The Gulf of Chiriquí Marine Park is a protected area of nearly 58 square miles encompassing 25 islands and 19 coral reefs in the Gulf of Chiriquí, off of Panama’s Pacific Coast. This national park is home to unique coral reefs, marine swamps, and incredibly biodiverse marine ecosystems. Hammerhead sharks, Whitetip reef sharks, manta rays, dolphins, several species of sea turtles, schools of colorful fish, and other aquatic species are frequently seen here.
Volcán Barú, a dormant volcano just south of the Continental Divide, is one of the only places in the world where it is possible to see both the Pacific Ocean and the Caribbean Sea at the same time with the naked eye. Dozens of people attempt the climb daily, hoping to make it to the summit before the gorgeous sunrise shines above the clouds, to then light up the mountain town of Boquete below.
Today you will enjoy a full-day guided tour to Volcan, a magical place in the highlands, located at the foot of Baru Volcano. During this visit, you will stop at the beautiful Finca Drácula, an estate tucked into the edge of La Amistad Biosphere Reserve. It is known for its 2,200 species of orchids, including several extremely rare varieties, making it the largest collection in Latin America and one of the largest in the world. In addition to housing this impressive collection, the 22-acre finca promotes the education, investigation and conservation of orchids.
Clip in and ascend the stairway to the first platform. Stop, look and listen. The island forest will come alive around you with the sounds and sights of nature. Launch from the first platform and feel the rush of adrenaline and freedom as you soar through the air. High up in the tree canopy, watch out for monkeys, birds and other exotic animals that may curiously watch and welcome you into their treetop homes.
On this ecological tour, you will visit a privately owned and operated chocolate farm with botanical gardens. Walk through the lush tropical rainforest, botanical gardens and cacao plantation of the property’s 30 acres, while being introduced to the area’s flora and fauna. Howler monkeys, toucans, sloths, and a wide variety of birds and butterflies can often be seen here.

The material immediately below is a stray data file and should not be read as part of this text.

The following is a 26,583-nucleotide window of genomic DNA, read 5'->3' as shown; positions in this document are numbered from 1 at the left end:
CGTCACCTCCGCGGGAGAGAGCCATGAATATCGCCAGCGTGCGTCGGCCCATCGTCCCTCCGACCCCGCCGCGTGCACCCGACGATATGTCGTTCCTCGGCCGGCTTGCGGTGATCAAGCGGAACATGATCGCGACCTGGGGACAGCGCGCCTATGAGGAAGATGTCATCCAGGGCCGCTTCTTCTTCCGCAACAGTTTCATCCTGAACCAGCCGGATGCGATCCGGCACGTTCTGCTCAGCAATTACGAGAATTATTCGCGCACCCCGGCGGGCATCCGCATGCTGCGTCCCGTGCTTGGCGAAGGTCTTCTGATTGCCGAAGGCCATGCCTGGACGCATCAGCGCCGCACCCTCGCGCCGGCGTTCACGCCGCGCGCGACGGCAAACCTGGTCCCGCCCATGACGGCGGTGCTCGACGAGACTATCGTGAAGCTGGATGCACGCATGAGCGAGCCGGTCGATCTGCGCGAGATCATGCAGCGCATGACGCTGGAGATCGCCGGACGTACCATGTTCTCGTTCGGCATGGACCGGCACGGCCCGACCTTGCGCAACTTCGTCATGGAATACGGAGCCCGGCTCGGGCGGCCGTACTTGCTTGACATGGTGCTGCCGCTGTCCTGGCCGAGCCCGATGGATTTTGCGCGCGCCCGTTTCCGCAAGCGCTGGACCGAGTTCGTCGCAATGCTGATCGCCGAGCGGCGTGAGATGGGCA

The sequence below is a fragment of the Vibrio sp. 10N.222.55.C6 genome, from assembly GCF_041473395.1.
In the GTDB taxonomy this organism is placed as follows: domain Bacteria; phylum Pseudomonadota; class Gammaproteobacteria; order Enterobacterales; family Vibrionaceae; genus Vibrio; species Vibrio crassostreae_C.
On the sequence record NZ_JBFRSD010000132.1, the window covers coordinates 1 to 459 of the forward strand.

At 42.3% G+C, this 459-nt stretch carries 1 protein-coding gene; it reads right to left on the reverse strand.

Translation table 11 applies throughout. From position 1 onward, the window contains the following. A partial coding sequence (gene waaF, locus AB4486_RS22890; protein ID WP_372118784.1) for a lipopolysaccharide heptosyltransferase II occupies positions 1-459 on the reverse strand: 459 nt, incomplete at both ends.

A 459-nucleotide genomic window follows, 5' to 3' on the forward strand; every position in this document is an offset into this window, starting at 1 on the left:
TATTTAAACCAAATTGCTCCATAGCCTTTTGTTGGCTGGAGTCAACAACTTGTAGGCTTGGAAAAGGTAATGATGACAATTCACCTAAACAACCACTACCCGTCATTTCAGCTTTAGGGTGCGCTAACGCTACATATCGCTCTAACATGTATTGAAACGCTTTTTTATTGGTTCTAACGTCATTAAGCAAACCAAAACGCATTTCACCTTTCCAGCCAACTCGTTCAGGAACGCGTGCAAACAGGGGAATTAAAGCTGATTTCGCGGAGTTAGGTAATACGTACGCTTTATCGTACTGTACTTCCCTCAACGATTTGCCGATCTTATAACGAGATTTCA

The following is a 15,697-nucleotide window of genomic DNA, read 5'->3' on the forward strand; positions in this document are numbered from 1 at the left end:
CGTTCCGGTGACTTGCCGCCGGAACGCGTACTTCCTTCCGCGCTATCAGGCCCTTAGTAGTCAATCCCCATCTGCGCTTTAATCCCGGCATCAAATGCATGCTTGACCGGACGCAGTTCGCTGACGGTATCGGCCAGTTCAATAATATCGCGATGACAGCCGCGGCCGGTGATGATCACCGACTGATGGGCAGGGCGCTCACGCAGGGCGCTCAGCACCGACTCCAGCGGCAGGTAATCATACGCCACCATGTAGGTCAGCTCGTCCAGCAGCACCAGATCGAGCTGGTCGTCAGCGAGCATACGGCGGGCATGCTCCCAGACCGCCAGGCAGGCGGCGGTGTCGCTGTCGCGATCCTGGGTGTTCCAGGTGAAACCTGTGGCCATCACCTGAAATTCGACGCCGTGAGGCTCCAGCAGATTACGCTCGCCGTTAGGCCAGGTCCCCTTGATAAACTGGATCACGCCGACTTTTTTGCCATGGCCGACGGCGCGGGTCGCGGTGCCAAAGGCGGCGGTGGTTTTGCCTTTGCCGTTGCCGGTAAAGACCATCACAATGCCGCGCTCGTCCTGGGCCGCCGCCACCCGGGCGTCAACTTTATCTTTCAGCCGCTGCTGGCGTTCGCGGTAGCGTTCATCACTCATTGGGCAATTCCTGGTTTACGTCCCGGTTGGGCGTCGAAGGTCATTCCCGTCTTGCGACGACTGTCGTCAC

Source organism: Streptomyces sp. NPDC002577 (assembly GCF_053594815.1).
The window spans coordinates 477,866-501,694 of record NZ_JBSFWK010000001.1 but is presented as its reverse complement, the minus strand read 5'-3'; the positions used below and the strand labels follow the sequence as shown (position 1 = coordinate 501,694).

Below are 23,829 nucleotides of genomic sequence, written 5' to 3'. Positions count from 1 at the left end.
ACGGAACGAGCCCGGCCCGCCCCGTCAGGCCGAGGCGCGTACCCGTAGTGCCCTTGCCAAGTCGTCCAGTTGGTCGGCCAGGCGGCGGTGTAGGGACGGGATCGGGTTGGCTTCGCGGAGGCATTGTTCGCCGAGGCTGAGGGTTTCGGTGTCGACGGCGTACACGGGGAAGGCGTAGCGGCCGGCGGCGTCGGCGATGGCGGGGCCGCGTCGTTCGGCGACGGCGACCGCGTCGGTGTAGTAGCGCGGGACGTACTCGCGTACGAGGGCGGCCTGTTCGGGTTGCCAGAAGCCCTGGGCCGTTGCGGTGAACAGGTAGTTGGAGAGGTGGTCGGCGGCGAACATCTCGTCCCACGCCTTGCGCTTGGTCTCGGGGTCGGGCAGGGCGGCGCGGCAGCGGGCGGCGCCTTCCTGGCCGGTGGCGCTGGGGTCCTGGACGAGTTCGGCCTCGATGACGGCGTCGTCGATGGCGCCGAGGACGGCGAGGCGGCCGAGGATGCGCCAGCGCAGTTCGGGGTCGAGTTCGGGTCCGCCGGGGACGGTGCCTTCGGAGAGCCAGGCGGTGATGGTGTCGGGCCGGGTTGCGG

Bocas Del Toro is one of the best spots for scuba diving in Panama, and its calm conditions, clear Caribbean waters and abundant aquatic biodiversity make it an ideal diving destination. The archipelago is part of La Amistad Biosphere Reserve, which is an international park spanning Panama and Costa Rica to protect the area’s rich ecosystems. Bocas Del Toro is also home to Isla Bastimentos National Marine Park, the country’s first national marine park.
You will be taken to Playa El Arenal in Pedasí, where our boat will be waiting to take you to Iguana Island, a wildlife refuge 8 kilometers off the coast. The island is famous for its white sand beach, crystal waters, extensive mangrove forests and coral riffs, which include 12 different types of corals that shelter more than 300 species of fish.
Anglers from across the globe flock to Panama’s oceans for its rewarding big game fishing. Year-round fishing is possible along the Pacific coast, where the bait fish are plentiful. One of the best fishing destinations in Panama is the Pearl Islands, located just one hour from Panama City by speedboat. The lush archipelago, named for the thousands of pearls that were found there by Spanish settlers, has a fascinating mix of marine life. Here opportunities abound to catch Dorado, Yellowfish tuna, Blue and Black Marlin, and Snapper, among many other species.
Spend the day island-hopping off the Pacific coast of Panama in a private boat! The Pearl Islands, an archipelago of over 200 islands and islets, is located just one hour from Panama City by speedboat and is the perfect place for some quality beach time and snorkeling in a paradisiacal setting.
Coiba National Park is a protected zone off of Panama’s Pacific Coast, in the Gulf of Chiriquí, consisting of the main Coiba Island, as well as 38 smaller islands and their surrounding waters. In 2005, it was recognized as a UNESCO World Heritage Site for its rich flora and fauna and also scientific value, serving home to many threatened species and important to key migration patterns. Coiba Island was once a penal colony, therefore limiting human access or contact, so the result is an extremely pristine destination with nearly intact natural resources.